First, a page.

The Call to Mastery with Jordan Raynor

Sherron Watkins (Enron Whistleblower)

Episode Summary

In the room where it happens

Episode Notes

Jordan Raynor sits down with Sherron Watkins, Former Vice President, and Enron Whistleblower, to talk about her experience blowing the whistle on Enron, how mastery puts us “in the room where it happens,” and the tremendous advice her pastor gave her when she was considering leaving Enron to go into more overt forms of ministry.

Links Mentioned:

Episode Transcription

[0:00:05.3] JR: Hey, everybody. Welcome to the Call to Mastery. I’m Jordan Raynor. This is a podcast for Christians who want to do their most exceptional work, for the glory of God and the good of others. Every week, I’m bringing you a conversation with somebody who is following Jesus Christ and pursuing world-class mastery of their work, of their vocation. We're talking about their path to mastery. We're talking about the guests’ daily habits and how their faith influences the work they do in the world.


 

Today's guest, if you've read Master of One, you already know parts of her story, you're going to hear even more today. Her name is Sherron Watkins. She's the woman who blew the whistle on Enron and was largely responsible for the prosecution of more than 20 Enron executives, after one of the biggest corporate scandals in history.


 

In 2002, Time Magazine named Sherron and two other whistleblowers as their persons of the year. Before the Enron saga, Sherron had an incredibly impressive career as an accountant and an executive. Getting into that VP position is what put her at Enron in the room where it happens, the room where she could leverage her power sacrificially to serve others and to end this massive fraud.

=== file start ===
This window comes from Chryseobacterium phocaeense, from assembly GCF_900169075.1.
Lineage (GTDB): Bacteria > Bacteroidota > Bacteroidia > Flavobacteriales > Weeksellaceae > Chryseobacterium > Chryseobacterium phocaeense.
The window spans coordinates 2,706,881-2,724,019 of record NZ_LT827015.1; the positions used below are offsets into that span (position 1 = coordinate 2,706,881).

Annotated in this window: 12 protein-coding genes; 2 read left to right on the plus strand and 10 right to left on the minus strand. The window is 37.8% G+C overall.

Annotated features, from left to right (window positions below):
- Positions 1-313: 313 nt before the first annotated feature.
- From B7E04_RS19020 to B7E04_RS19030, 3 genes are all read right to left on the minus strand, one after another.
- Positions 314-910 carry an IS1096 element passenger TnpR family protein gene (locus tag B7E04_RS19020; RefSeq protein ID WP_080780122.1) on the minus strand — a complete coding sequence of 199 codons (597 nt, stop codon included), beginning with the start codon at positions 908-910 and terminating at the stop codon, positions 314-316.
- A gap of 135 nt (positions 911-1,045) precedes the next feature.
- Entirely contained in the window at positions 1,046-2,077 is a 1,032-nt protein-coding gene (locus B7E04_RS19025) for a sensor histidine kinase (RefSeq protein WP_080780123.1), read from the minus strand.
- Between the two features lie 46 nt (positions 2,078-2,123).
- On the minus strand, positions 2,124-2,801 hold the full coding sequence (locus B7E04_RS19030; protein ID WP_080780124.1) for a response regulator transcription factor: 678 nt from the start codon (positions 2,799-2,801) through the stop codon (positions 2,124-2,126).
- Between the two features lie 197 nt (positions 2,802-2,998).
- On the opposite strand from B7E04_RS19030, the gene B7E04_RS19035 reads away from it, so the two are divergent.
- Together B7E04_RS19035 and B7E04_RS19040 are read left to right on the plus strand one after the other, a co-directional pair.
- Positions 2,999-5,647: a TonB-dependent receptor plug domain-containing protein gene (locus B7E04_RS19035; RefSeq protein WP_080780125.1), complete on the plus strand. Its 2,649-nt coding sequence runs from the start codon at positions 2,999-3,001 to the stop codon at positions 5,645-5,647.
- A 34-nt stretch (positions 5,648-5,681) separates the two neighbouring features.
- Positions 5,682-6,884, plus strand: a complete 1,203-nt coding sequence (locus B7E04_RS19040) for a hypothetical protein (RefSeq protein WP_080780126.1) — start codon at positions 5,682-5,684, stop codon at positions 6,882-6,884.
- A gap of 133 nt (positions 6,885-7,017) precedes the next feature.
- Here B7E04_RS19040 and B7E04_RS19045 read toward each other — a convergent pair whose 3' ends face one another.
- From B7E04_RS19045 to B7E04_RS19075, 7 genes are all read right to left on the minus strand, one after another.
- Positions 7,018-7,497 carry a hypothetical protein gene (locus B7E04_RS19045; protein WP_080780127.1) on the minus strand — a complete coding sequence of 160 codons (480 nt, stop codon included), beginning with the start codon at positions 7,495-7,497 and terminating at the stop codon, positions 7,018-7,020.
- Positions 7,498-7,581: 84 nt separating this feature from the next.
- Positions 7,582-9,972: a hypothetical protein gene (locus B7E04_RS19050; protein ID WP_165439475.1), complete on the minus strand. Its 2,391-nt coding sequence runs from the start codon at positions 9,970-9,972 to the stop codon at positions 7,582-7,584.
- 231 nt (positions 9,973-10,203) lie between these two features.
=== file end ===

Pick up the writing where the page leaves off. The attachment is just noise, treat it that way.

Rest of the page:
Sherron and I recently sat down. We talked about her experience blowing the whistle on Enron, how mastery can put us in the room where it happens and the tremendous advice her pastor gave her when she was considering leaving Enron to go into more overt forms of ministry.


 

I loved this conversation. I love every time I get a chance to talk to my friend, Sherron Watkins. Enjoy this episode.


 

[INTERVIEW]


 

[00:01:49] JR: Sherron, thanks for being here.


 

[00:01:51] SW: Well, thank you, Jordan, for having me.


 

[00:01:53] JR: It's been two years, by the way. I was looking at my calendar. Two years since we last spoke live via phone. We've exchanged e-mails in between then, but when we talked about Master of One – I don't think I told you this when we were on the phone two years ago, but I first heard your name when my wife was attending some faith and work conference in Dallas. I don't know, maybe four or five years ago.


 

She called me. She's like, “Babe, I found my new hero.” I’m like, “Oh, she's in Dallas. Maybe President Bush stopped by, some big celebrity, whatever.” She goes, “No, it's the accountant, Enron, that blew the whistle.” I just laughed out loud. My wife's a CPA. I was like, “That's so fitting.” You're like a celebrity in the eyes of my wife. I was telling her this morning. I was like, “I’m talking to Sherron today.” She was so excited for me. This should be fun.


 

Sherron, the first line of your obituary, chances are good is going to say, “Enron whistleblower.” I would imagine your career in your mind is probably marked to pre-post that moment. I want to get to pre that moment in a second. First, what have you been up to since leaving Enron and being on the cover of Time Magazine?


 

[00:03:02] SW: Well, that whistleblower label is just – it's very toxic. When the media were first saying, “Oh, there's an Enron whistleblower.” I had friends say, “Don't let them call you that. That's rat, fink, snitch, you were loyal, you went to Enron's CEO, Ken Lay to try to get him to do the right thing within the company. You were trying to get the company to survive.”